Adult fiction, Teen fiction

Katharina, Katharina: the story of Katharina Schutz Zell

by Christine Farenhorst 328 pages / 2017 In the past year, inspired by the 500th anniversary of Martin Luther nailing up his 95 theses (or did he?) I've read about a dozen works on Luther. This is a favorite. One reason I love it so, is because it offers something very different from the others – this about is Luther and his time, but he isn't the main character. He isn't even a minor character, never making an in-story appearance. The events take place miles away from Luther's Wittenberg, in the French city of Strasbourg, on the border with Germany. The story centers around a middle daughter of the middle-class Schutz family. Like their neighbors, the Schutz's read and discuss Luther's pamphlets. By taking a step back from the man himself, author Christine Farenhorst (as regular RP readers will know, she is a long-time contributor to the magazine) give her readers the opportunity to encounter Luther's ideas in much the same way as the people of his time did. They didn't debate his ideas at the start, so much as wonder what to think of them. Some of his points they could readily agree with – many saw a need for at least some sort of reformation of the Church. But his thoughts on indulgences... might he be right? We follow the title character from childhood up until her mid-twenties. Though Katharina Schutz is a real person, this is historical fiction – all the big events are true, but the day-to-day details of Katharina's life have been made up. This is why, even as a background character, Luther still dominates the story. Katharina's life is fascinating reading but because much of it is speculative, it serves as the foundation while what we learn about Luther here is his real, actual history. One of the strangest bits of true history in the book is the dancing plague of 1518 that hit Strasbourg. Victims couldn't help but dance. It would have been funny except that this stilted, clumsy dancing never stopped - as many as 400 dancers kept going for days and days, beyond exhaustion, and even to the point of heart attacks and strokes. Target audience This is a teen to young adult book, but like any good children's book, adults interested in their church history will find it fascinating. However, as a third of all children at that time died before they hit age 5, there are some parts to Katharina's story that would be bawl-inducing to anyone under, say, 10. The somewhat slow beginning – it took until chapter 4 to really grab me – also makes it better suited for readers with a little maturity to them. Conclusion There is a real benefit to learning about Luther in this one-step-removed fashion. I was fascinated by what I learned about the people and culture of that time. It gave me a deeper understanding of the pressures that Luther faced, and insights into how God prepared the ground for the Reformation Luther sparked. It is a fascinating story that I look forward to reading with my daughters. This review first appeared on ReallyGoodReads.com. Pick up your copy of Christine Farenhorst’s “Katharina, Katharina” at Sola-Scriptura.ca/store/shop. ...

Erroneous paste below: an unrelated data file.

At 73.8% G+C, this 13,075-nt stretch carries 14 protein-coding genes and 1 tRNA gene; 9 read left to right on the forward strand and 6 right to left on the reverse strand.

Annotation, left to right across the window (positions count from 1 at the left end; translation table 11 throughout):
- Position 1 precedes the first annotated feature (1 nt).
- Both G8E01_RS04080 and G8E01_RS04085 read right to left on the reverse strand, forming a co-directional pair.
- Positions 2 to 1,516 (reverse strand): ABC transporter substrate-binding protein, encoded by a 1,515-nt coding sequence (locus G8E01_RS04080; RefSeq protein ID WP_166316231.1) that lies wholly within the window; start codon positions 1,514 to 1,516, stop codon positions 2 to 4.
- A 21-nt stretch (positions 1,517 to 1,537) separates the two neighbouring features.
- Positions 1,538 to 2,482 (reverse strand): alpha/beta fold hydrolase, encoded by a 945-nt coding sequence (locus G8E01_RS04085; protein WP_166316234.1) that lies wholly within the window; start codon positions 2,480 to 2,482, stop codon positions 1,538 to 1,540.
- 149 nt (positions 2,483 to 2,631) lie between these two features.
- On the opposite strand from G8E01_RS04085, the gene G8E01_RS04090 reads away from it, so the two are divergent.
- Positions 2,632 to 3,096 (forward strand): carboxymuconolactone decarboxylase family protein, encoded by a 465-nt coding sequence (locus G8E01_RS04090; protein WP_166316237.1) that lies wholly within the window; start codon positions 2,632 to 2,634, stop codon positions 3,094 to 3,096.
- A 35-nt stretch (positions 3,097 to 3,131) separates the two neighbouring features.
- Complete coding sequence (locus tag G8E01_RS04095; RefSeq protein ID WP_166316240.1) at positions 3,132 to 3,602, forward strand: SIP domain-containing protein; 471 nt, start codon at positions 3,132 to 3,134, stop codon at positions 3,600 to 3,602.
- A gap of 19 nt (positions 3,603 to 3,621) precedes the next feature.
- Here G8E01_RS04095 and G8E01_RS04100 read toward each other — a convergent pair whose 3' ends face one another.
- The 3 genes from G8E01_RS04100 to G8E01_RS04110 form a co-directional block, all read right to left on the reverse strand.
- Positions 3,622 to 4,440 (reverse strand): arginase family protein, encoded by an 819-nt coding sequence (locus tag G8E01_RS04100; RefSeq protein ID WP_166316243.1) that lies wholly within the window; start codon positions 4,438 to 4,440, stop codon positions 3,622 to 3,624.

Adult biographies, Adult fiction

The Betrayal: A novel on John Calvin

by Douglas Bond 383 pages / 2009 If you want to get an understanding of the times Calvin lived in, this novel is better than any biography. Douglas Bond immerses readers in the day-to-day details of living in France in the 1500s by telling Calvin’s story through the eyes of a life-long, entirely fictional, companion named Jean-Louis. Jean-Louis is born in the same village as Calvin, and for a time goes to the same school. But while Calvin’s intellectual gifts set him apart early, Jean-Louis is an average fellow living an ordinary, though rather brutal existence. Like many in the 16th century, he loses his whole family and his livelihood to the Plague. Left without a home or money, he falls back on his one extraordinary ability: Jean-Louis can lie without shame or qualm of conscience. It is this “talent” that gets him close to Calvin again, securing a job serving the Reformer. And it is this trait that allows him to act the role of loyal servant even as he vows to work against God’s servant. This is a fascinating read, but one that takes some effort. Though Bond is known as a teen fiction author, the weighty theological dialogues interspersed throughout The Betrayal make this a novel best suited for adult Calvin enthusiasts. It is available at Christianbooks.com and has also been translated into Dutch as Het verraad....